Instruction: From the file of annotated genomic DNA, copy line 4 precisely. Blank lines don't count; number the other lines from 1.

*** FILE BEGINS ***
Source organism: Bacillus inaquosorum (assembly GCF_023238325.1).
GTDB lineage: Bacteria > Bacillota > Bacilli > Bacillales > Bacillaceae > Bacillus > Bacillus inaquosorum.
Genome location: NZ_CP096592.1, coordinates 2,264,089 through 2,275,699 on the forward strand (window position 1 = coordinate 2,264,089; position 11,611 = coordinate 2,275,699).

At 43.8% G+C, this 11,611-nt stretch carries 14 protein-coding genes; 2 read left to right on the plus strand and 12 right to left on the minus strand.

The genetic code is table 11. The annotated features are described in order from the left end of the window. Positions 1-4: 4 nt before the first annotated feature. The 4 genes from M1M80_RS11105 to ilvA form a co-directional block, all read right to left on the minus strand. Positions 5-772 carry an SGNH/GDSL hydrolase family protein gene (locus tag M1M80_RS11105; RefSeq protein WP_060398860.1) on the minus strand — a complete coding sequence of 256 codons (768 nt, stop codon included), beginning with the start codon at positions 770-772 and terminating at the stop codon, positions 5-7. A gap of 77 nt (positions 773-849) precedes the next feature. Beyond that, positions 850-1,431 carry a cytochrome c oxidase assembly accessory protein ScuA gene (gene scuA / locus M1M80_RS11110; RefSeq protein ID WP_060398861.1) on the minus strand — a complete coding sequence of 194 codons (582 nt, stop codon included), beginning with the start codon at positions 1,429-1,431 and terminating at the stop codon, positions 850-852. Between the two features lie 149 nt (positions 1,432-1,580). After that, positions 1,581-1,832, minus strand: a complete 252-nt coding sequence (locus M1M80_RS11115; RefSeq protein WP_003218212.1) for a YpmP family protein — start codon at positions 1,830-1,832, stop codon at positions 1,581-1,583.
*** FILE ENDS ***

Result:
At 43.8% G+C, this 11,611-nt stretch carries 14 protein-coding genes; 2 read left to right on the plus strand and 12 right to left on the minus strand.